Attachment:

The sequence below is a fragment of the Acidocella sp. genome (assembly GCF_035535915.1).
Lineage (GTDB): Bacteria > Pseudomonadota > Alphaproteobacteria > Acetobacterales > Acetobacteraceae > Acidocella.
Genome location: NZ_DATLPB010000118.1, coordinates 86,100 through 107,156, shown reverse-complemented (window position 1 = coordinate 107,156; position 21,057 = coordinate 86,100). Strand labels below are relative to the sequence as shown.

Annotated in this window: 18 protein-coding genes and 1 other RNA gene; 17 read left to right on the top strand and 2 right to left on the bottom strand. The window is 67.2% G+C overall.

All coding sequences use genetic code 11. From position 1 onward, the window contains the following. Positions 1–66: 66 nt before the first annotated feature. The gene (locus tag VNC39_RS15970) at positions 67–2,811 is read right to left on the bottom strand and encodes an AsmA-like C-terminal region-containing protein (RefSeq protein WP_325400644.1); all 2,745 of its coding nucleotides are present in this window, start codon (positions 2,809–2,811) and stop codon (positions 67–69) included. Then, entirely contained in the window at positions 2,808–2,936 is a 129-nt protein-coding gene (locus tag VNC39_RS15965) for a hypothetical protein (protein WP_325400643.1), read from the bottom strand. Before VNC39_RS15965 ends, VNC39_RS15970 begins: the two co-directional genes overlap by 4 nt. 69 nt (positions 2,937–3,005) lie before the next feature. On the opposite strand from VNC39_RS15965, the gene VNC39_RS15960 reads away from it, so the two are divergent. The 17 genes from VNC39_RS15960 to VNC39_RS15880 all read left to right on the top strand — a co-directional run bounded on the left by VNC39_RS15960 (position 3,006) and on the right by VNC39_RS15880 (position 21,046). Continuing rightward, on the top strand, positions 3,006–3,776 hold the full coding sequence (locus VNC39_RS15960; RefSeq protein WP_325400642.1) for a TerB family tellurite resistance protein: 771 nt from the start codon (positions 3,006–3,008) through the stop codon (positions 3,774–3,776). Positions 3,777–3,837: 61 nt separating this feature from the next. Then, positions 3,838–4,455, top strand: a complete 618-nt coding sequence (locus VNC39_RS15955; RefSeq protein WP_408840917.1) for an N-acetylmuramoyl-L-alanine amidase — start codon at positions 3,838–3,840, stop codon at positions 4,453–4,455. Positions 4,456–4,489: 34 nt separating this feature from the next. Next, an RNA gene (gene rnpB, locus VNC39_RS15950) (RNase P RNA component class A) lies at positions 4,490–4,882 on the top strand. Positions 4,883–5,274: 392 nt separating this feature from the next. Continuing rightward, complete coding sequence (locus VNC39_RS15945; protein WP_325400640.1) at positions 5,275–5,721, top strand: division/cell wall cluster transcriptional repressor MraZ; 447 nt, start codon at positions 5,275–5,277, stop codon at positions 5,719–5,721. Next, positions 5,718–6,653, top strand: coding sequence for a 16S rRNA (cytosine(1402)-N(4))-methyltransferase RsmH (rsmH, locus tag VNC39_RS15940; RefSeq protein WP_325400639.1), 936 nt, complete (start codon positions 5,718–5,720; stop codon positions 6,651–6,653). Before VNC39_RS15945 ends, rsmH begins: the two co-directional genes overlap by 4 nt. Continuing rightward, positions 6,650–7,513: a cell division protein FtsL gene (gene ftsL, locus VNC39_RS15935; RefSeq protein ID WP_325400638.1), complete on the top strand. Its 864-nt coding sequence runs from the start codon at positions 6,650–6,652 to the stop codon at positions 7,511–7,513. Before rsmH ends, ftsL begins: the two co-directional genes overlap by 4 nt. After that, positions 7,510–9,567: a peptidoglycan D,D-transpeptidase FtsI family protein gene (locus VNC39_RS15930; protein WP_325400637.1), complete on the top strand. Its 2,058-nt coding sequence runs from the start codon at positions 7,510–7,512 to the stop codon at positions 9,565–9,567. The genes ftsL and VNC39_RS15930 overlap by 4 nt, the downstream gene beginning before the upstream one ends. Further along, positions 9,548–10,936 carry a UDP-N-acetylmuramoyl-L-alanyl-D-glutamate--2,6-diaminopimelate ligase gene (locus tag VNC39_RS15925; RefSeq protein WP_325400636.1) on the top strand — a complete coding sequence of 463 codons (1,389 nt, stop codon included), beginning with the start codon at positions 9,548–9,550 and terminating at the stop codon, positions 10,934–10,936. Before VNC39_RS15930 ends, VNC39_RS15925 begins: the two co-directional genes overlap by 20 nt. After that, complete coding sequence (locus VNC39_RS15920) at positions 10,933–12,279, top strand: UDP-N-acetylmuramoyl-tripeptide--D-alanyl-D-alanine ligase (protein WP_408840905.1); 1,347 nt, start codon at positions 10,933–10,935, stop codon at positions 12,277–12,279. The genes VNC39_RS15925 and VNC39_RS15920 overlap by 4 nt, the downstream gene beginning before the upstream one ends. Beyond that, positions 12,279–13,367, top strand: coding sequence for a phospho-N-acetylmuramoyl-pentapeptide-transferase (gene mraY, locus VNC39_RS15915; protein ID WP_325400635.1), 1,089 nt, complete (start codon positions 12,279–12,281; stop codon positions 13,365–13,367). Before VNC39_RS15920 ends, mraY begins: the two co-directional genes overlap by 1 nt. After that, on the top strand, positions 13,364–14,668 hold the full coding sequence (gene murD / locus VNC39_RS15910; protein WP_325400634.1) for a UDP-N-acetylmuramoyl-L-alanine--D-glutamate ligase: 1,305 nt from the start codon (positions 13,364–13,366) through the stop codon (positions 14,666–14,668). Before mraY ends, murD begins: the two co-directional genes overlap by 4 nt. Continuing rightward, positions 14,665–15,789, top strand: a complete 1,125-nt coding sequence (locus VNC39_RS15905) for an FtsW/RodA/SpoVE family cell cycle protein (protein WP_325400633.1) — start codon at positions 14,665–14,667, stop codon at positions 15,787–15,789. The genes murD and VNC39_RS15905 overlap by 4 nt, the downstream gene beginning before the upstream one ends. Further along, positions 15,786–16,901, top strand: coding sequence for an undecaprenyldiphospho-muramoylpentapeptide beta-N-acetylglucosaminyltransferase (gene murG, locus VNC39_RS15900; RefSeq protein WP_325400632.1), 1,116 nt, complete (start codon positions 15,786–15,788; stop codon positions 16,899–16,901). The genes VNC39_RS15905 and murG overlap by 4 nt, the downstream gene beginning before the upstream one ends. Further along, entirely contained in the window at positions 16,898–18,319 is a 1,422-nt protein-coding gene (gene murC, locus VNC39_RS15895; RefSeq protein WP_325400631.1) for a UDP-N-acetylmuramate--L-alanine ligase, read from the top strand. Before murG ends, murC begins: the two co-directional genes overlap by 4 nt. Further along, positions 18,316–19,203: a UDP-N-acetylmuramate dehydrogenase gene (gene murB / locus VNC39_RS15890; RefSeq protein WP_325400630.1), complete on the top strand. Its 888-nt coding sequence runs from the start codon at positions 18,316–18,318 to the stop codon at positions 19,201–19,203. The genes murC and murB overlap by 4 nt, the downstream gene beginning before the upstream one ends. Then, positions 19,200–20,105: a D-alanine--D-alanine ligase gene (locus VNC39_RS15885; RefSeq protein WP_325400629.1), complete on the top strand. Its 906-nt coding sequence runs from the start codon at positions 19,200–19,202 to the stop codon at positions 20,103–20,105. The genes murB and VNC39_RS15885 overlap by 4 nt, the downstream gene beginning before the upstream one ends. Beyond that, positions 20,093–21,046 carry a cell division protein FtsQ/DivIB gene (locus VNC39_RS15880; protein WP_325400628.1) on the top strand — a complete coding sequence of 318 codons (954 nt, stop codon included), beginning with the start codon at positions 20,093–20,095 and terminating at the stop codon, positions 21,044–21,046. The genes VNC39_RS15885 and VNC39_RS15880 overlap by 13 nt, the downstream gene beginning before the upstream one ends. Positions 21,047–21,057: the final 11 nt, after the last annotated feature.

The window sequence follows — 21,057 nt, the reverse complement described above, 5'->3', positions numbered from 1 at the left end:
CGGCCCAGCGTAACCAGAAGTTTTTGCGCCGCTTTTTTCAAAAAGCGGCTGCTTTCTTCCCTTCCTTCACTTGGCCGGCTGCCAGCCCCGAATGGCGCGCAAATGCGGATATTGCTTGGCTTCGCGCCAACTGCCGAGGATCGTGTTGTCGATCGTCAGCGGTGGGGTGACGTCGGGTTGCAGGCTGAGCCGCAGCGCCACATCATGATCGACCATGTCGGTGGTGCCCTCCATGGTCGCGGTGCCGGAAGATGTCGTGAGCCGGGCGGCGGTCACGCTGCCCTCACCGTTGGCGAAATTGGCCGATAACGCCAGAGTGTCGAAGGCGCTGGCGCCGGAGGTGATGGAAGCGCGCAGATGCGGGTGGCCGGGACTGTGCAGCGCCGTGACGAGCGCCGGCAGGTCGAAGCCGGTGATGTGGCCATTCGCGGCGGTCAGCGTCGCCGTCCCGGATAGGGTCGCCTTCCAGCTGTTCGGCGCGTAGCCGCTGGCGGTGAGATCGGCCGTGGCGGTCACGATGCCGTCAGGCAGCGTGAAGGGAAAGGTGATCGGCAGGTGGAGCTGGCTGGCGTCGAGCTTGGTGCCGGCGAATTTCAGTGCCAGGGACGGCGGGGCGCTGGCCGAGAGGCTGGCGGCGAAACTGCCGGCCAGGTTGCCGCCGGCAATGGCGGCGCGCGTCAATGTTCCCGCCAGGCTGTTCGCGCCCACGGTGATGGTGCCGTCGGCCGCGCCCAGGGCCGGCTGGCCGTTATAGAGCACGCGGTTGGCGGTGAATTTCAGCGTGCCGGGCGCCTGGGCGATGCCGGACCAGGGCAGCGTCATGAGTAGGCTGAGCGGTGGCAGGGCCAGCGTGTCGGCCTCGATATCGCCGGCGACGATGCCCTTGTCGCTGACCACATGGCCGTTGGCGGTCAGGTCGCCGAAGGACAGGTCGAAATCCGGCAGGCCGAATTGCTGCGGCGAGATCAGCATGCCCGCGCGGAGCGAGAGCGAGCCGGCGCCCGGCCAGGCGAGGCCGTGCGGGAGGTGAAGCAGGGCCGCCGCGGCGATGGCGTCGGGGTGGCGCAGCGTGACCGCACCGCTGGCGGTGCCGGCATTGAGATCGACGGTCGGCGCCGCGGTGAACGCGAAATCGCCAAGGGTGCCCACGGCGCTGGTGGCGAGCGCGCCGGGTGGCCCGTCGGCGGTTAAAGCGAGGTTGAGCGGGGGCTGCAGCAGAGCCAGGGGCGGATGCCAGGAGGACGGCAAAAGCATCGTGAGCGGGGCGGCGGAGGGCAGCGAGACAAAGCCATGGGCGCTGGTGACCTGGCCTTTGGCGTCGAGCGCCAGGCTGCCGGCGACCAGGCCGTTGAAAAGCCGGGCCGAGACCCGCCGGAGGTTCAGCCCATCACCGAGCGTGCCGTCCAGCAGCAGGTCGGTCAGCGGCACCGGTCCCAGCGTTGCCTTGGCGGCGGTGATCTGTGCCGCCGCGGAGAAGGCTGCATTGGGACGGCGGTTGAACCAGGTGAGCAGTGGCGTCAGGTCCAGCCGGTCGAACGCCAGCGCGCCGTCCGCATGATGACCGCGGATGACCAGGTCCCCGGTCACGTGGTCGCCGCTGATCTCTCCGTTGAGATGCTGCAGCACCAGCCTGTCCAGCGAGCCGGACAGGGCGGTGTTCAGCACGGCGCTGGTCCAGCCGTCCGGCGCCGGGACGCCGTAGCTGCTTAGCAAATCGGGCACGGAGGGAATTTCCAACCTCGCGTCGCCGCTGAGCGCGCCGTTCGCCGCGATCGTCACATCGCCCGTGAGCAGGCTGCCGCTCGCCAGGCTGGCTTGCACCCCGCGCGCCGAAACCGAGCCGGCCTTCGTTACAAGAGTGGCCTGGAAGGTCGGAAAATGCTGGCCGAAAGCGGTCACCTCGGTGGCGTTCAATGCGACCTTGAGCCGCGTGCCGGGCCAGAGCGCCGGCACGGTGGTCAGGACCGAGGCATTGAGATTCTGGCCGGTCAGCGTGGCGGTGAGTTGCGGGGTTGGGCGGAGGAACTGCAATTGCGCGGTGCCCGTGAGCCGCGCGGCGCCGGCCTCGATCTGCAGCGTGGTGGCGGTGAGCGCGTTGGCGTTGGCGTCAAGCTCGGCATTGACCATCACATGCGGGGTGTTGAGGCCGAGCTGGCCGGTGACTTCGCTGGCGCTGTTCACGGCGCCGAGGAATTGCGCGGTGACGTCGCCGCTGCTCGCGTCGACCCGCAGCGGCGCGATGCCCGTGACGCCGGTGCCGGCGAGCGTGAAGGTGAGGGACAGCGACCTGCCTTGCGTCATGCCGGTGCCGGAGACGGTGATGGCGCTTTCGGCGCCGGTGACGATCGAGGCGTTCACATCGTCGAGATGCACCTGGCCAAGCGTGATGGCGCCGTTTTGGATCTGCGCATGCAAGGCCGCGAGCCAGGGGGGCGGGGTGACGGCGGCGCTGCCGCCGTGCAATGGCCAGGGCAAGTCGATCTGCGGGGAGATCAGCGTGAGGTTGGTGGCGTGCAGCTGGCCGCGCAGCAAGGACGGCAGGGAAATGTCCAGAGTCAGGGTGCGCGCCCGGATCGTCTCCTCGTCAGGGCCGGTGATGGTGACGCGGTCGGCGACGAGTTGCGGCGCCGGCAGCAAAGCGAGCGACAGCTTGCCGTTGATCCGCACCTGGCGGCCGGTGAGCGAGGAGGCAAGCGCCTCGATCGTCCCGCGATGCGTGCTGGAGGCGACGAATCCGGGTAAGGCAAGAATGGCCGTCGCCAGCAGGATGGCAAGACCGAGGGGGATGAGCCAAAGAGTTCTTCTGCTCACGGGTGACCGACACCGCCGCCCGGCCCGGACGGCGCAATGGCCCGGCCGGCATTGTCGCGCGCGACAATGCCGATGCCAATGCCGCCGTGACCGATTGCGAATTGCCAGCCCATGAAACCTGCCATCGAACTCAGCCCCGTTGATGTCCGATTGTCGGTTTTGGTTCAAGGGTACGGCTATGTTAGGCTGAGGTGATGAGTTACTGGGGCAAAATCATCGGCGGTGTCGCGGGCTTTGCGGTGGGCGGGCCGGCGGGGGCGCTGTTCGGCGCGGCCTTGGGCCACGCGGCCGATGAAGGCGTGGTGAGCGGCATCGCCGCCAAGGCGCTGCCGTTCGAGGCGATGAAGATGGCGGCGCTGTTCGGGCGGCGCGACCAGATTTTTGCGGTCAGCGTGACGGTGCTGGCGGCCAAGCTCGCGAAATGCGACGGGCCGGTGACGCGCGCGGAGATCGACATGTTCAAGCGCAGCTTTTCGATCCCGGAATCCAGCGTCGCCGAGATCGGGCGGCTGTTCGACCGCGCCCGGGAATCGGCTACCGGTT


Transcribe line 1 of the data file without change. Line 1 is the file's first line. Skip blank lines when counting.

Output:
The sequence below is a fragment of the Acidocella sp. genome (assembly GCF_035535915.1).